Bishop Abraham Nhial next weekend at Christ-St. Paul’s, Younges Island

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Posted in * Anglican - Episcopal, * Christian Life / Church Life, * International News & Commentary, * South Carolina, --South Sudan, Adult Education, Africa, Ministry of the Ordained, Parish Ministry, Preaching / Homiletics, Sudan, Theology

(NPR) He Fled Sudan And Made A New Life In The U.S. So Why Go Back?

[Daniel] Gai moved back to the country in 2011 and worked for a Denver-based aid agency that builds schools. He married and had a son. And he was there four years ago when South Sudan declared independence.

But soon, history repeated itself ”” for Gai and his country.

Civil war erupted again.

Gai was in his village, with his wife and newborn, and his elderly father, when rebels attacked.

Just like when he was 6 years old, he and his family started running. They hid in the swamp for more than a week.

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Posted in * Culture-Watch, * Economics, Politics, * International News & Commentary, Africa, History, Politics in General, Poverty, Sudan, Theology, Violence, Young Adults

(NYT) South Sudan’s Fourth Anniversary Offers Little to Celebrate

For more than 18 months, South Sudan has been torn asunder by a civil war, with towns deserted and in ruins, villages burned to the ground, hundreds of thousands displaced and thousands dead.

But it may not be the battle of arms that poses the most immediate threat to the survival of Mr. Kiir’s government.

It may be the shattered economy.

Western officials say that the government nearly ran out of money in May and that it is being kept afloat only by printing currency at a seemingly unsustainable rate and by a recent loan from a Middle Eastern nation, perhaps Qatar.

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Posted in * Culture-Watch, * Economics, Politics, * International News & Commentary, --South Sudan, Africa, Anthropology, Defense, National Security, Military, Economy, Energy, Natural Resources, Ethics / Moral Theology, Foreign Relations, History, Pastoral Theology, Politics in General, Sudan, Theology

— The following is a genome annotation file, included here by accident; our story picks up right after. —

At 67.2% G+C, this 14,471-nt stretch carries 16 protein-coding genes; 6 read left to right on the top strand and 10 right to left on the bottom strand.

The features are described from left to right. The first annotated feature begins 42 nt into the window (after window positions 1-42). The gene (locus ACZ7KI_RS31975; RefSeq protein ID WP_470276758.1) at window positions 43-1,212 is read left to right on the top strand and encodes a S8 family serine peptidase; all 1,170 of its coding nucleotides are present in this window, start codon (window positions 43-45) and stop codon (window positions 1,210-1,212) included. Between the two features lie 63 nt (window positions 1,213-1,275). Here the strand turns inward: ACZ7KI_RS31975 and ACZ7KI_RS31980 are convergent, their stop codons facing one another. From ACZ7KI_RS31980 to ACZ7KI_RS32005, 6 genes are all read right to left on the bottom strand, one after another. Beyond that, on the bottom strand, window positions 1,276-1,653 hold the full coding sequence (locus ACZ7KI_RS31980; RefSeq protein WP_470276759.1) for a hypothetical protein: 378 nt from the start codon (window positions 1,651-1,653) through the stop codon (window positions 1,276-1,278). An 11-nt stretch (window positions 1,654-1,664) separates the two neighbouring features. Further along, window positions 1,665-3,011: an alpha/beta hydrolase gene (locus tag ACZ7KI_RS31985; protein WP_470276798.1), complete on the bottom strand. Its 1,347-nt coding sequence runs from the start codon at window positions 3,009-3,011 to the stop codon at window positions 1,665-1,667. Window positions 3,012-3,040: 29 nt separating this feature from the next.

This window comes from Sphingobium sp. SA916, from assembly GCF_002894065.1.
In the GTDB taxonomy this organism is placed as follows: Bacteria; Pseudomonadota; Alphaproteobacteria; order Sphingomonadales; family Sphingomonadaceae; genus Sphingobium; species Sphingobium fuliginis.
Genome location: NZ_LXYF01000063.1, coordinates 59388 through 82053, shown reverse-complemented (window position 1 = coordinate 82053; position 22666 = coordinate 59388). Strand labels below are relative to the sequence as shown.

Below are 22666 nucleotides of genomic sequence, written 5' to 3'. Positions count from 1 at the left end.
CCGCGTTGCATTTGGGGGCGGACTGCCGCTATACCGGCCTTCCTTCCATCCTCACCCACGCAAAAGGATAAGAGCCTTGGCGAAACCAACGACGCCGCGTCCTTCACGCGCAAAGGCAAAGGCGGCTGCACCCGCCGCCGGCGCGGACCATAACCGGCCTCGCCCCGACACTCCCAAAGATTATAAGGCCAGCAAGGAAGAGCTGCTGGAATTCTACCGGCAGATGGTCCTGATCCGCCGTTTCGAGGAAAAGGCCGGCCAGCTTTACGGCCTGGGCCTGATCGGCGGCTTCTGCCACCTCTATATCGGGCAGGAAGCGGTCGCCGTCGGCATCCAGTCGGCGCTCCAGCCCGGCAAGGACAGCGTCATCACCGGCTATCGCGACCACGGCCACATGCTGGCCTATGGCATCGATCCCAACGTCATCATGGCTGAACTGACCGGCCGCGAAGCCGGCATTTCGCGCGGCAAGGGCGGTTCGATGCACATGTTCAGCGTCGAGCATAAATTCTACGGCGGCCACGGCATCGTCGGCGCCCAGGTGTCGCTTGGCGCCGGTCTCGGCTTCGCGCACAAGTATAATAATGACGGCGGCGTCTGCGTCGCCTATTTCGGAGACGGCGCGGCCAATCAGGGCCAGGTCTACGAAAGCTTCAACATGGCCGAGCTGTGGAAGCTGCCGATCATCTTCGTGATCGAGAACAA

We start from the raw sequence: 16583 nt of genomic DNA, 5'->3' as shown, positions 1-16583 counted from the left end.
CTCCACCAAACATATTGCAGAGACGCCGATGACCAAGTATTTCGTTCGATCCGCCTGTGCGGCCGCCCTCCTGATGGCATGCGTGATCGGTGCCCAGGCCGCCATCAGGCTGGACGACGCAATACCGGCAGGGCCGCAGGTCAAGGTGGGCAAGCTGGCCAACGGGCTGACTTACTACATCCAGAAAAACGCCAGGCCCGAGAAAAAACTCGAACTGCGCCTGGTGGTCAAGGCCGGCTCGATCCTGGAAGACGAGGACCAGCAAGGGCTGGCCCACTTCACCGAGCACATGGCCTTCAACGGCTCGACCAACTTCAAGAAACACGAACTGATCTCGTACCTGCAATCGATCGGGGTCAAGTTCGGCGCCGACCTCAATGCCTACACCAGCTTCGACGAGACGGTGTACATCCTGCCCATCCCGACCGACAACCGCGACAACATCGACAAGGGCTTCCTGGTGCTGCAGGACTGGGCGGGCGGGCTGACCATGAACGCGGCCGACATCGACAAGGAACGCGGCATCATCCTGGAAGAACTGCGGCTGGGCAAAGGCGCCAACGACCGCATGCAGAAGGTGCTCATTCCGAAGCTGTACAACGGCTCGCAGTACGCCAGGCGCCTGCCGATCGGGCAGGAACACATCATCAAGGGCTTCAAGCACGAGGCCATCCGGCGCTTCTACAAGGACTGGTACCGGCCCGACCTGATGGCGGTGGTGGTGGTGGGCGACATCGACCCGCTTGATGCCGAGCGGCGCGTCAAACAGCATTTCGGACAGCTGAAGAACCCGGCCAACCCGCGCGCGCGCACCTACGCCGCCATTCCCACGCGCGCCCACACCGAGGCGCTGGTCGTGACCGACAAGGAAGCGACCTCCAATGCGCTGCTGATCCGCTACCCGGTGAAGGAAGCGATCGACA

(CT Gleanings) Sudan Punishes Imprisoned Pastors after American Advocacy

Two South Sudanese pastors whose legal plight is drawing comparisons to Meriam Ibrahim have been isolated by Sudan. They won’t be heard from until next Thursday, when a judge lets them speak in a Khartoum court.

The question is what role American advocacy played in their relocation to a higher-security prison earlier this month.

The families of Yat Michael (imprisoned for six months) and Peter Yen Reith (imprisoned for five months) were denied visitation on June 4. The day before, a vocal New York City pastor had attempted to visit the two Presbyterian pastors. A few days before that, a Virginia-based Christian TV network aired a telephone interview the two pastors gave from prison.

William Devlin, who pastors Infinity Bible Church in the Bronx, has long advocated for American pastors to travel to “hard, dangerous, difficult places” in support of persecuted Christians. Sudan ranks No. 6 among the world’s most difficult places to be a Christian.

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Posted in * Christian Life / Church Life, * Culture-Watch, * Economics, Politics, * International News & Commentary, Africa, America/U.S.A., Ethics / Moral Theology, Foreign Relations, Globalization, Law & Legal Issues, Ministry of the Ordained, Missions, Parish Ministry, Pastoral Theology, Politics in General, Religion & Culture, Sudan, Theology